While the feminist media swooned over speakers like comedian Samantha Bee and politician Hillary Clinton at a recent conference, they paid little attention to others addressing the horrors committed against women abroad – or, more specifically, the plight of women enslaved by ISIS.
On Friday, Women for Women International founder Zainab Salbi interviewed two women on ISIS’ abuse of those who identify as Yazidi, a minority religion primarily located in northern Iraq. Both Shireen Ibrahim, a Yazidi once enslaved by ISIS, and Feryal Pirali, a Yazidi activist, spoke at the Women in the World Summit held in New York City.
In the middle of their discussion, Pirali revealed her inspiration to become an activist for her people: the cruelty her friend endured at the hand of ISIS.
“She was my friend, we were basically in high school together,” stressed Pirali, who hails from Sinjar, Iraq. But, unlike her friend, Pirali left Iraq in 2010.
Staying behind, the friend married and became pregnant with a baby girl. But things took a savage twist in 2014 when ISIS captured their hometown.
“When they were trying to run away,” Pirali said of the Yazidis, her friend “couldn’t run a lot” because “she was heavy, she was pregnant.”
To ensure they escaped ISIS, her friend urged her relatives to go ahead without her. “Just save yourself. Go,” the friend told her family.
“And she was going to walk slowly until she gets to where they are,” Pirali added. “But unfortunately, she didn’t make it.”
Because she lagged behind, ISIS found her and tortured her in unimaginable ways.
“And what they did to her, opened up her stomach,” Pirali gestured with her hands, from one side of her stomach to the other. “Like from here to here, they opened her up, and they got her baby girl out, they raped the baby, and they also raped her.”
While her baby perished, the friend survived.
“They thought she was dead,” Pirali said of ISIS. “They left her behind … but her family came back, saw her. Just like that. In that situation.”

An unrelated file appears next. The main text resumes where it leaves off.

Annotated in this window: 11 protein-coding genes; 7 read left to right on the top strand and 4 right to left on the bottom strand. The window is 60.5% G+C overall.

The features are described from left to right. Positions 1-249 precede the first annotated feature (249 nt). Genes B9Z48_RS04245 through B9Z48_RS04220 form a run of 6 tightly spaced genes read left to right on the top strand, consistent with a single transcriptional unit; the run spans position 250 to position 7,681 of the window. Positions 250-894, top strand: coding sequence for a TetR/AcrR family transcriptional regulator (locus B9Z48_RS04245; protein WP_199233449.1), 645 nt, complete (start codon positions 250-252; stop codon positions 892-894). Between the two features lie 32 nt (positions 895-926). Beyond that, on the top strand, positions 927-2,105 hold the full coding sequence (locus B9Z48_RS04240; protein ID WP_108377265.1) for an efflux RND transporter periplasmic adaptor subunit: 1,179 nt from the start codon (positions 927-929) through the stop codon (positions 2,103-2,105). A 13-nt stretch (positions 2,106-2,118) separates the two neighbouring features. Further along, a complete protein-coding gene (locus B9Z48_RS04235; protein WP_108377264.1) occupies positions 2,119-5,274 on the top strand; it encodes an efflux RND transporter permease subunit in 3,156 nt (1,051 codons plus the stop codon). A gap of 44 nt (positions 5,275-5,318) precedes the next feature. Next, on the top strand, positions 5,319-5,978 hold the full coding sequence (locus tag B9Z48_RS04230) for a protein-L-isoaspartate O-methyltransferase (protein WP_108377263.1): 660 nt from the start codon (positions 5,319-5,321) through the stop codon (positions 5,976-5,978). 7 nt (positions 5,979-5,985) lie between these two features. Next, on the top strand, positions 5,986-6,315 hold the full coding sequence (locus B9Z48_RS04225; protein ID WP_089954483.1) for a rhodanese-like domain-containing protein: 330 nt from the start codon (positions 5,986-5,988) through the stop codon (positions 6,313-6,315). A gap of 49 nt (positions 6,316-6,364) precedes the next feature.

Afterwards, in 2015, Pirali launched a Change.org petition calling on former President Barack Obama to aid the thousands of Yazidi women and children still held by ISIS.
The other interviewee, Shireen Ibrahim, recalled her own capture by ISIS in 2014, when the terrorist group overtook Sinjar.
Ibrahim pretended she was married to her cousin, with her nephew as their child, in order to escape slavery and rape by ISIS. But they didn’t believe her, and, after three months, the terrorist group transported her to Syria.
“That’s when they wrapped her with a blanket, and they were shooting guns around her, and telling her that ‘we’re going to kill you,’” Pirali said, acting as Ibrahim’s translator.
While they didn’t kill or rape her, they electrocuted her after she tried to escape. “They did everything to me – every bad thing you can think of to me because I ran away,” she remembered.
During her captivity, she was sold five times until one man, a doctor, freed her. “I don’t know” why, she said. Her price, she added, was one dollar.
But, even though she is now free, Ibrahim doesn’t plan to return to Sinjar, where she would have to “relive everything.”
“[I]t’s hard for us,” she said of herself and other girls who have escaped from ISIS captivity. “Every minute is a year. Every year is basically a minute.”
She ended with a message for ISIS: “We are Yazidis and we’re going to be Yazidis, we’re not going to change our religion, no matter what.” Then, tearing up, she also plead with her audience.
“My message to the people sitting and to the world is to save our people that in [sic] ISIS captivity,” she said.
The moderator, Salbi, wrapped up the interview with faith in the future. “May God bless you, thank you for your courage,” she told Ibrahim. “And may these tears change to a triumph of hope one day.”
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The media hesitate to report on stories like these – the real war on women. With all their talk of women’s bodies, the feminist media appear to prioritize abortion and birth control over the grave human rights violations committed by terrorist groups.
In 2014, an ISIS document surfaced, reportedly listing prices at which to sell Yazidi and Christian women and children abducted by the terrorist group. Citing economic reasons, ISIS placed dollar signs on their human worth. It’s a story only a handful of media outlets covered.
Since then, the plight of the Yazidis gained some media momentum after human rights attorney Amal Clooney, married to actor George Clooney, championed the cause by representing Nadia Murad, a Yazidi woman abused by ISIS as a sex slave.
“She made me make the decision,” Clooney said in 2016, “because I met her and I just thought, ‘I can't walk away from this.’”
If only the liberal feminist media felt the same.
Last year, former Secretary of State John Kerry declared that, “in my judgment, Daesh [ISIS] is responsible for genocide against groups in areas under its control, including Yezidis, Christians, and Shia Muslims.”
But even today, the broadcast networks are hesitant to use the term “genocide.” In August, the MRC found that, in the past two-and-half years, the evening news shows reported on the persecution of Christians in the Middle East, Africa and South Asia only 60 times. And of those 60 reports, just six used the word “genocide.”